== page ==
There were 24 runners in the race and it was the 1905 winner Kirkland who headed the betting. However at a massive 66/1, Rubio ended up beating Mattie McGregor and winning the race. This was the first time a horse who had retired to do another job was actually brought back and managed to win a Grand National.

Sadly, Rubio returned in 1909 however fell at the water jump. He returned to the stables and the vets found he had broken down again so the decision was made to retire him completely from racing with immediate effect.

So there we have it, a retired horse winning one of the biggest races in the world. An incredible story to research and I had to share! My history series is a very interesting one, but they always seem to be shorter posts, however I hope you enjoyed it and I shall see you in my next post!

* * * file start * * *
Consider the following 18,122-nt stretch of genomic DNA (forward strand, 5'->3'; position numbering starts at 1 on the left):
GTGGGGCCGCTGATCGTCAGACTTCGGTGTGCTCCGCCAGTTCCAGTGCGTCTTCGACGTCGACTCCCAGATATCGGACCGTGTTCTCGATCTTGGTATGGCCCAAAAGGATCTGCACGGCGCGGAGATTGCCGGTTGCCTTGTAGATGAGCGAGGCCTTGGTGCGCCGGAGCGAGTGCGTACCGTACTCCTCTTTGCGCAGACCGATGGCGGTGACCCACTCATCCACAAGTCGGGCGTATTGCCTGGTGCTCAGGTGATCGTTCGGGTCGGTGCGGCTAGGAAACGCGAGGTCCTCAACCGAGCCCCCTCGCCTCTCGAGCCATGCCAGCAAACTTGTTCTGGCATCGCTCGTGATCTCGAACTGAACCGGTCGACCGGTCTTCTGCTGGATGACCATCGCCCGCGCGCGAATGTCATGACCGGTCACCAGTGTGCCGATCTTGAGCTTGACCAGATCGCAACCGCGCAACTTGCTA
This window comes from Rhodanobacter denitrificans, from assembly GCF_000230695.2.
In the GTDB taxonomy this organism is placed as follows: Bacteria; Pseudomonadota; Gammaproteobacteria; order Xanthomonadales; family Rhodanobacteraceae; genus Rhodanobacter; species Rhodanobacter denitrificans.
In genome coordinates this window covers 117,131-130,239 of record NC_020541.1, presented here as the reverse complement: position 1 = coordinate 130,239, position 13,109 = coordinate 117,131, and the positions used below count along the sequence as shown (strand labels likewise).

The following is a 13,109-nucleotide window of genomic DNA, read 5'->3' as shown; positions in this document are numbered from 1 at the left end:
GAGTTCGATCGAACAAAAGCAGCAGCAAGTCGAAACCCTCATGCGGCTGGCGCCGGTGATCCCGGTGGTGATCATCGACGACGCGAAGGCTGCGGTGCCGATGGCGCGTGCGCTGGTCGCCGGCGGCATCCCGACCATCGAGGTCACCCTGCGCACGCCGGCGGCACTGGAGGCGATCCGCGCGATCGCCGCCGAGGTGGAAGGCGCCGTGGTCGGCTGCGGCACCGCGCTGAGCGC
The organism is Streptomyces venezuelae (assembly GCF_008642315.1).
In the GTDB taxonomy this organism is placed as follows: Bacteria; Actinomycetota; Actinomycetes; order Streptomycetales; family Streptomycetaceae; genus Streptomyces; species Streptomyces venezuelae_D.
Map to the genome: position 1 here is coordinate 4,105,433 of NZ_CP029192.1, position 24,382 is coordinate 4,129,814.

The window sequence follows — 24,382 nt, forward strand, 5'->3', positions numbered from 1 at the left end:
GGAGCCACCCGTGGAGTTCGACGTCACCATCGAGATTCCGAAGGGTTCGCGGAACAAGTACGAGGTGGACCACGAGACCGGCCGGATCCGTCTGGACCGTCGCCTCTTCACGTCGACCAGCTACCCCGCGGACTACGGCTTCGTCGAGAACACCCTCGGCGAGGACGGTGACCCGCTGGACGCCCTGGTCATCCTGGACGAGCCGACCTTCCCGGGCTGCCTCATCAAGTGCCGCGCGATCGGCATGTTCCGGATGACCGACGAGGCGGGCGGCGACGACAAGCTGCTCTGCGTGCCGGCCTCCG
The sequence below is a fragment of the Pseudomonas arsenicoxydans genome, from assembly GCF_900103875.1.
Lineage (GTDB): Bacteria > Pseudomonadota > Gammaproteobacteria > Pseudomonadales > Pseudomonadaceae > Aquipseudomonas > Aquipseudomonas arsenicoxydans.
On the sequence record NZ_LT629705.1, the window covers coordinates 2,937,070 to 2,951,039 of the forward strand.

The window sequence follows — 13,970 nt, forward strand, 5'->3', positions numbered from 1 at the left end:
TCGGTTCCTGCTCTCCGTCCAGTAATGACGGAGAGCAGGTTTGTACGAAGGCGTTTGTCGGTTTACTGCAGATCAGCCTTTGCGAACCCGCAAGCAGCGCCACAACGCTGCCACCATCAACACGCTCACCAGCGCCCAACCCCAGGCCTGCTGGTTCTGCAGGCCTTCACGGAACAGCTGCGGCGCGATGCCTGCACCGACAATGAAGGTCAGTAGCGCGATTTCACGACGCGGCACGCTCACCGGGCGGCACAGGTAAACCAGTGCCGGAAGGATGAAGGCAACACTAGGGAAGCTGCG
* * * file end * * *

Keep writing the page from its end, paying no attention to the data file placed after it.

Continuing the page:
1997: The Postponed Grand National

Good Morning!

Welcome to a new post here at zoelouisesmithx.com. Today’s post is a brand new post in my Horse Racing History series and it is all about the 1997 Grand National, which was actually postponed. I would like to send a massive thank you to Mike Parcej who actually attended Aintree on the day and sent me over a first hand account of what he saw that day and I am super grateful. Throughout this post I will be quoting a lot of what Mike told me, as I believe this is the best way to really get a feel for how it was on the day! (All quotes from Mike will be in bold text.)

On Saturday 5th April 1997, it was the scheduled 150th running of the Grand National taking place at it’s usual home of Aintree Racecourse in Liverpool. However, it didn’t take place on this day, instead taking place two days later on Monday 7th April, but why? Let’s get right into it!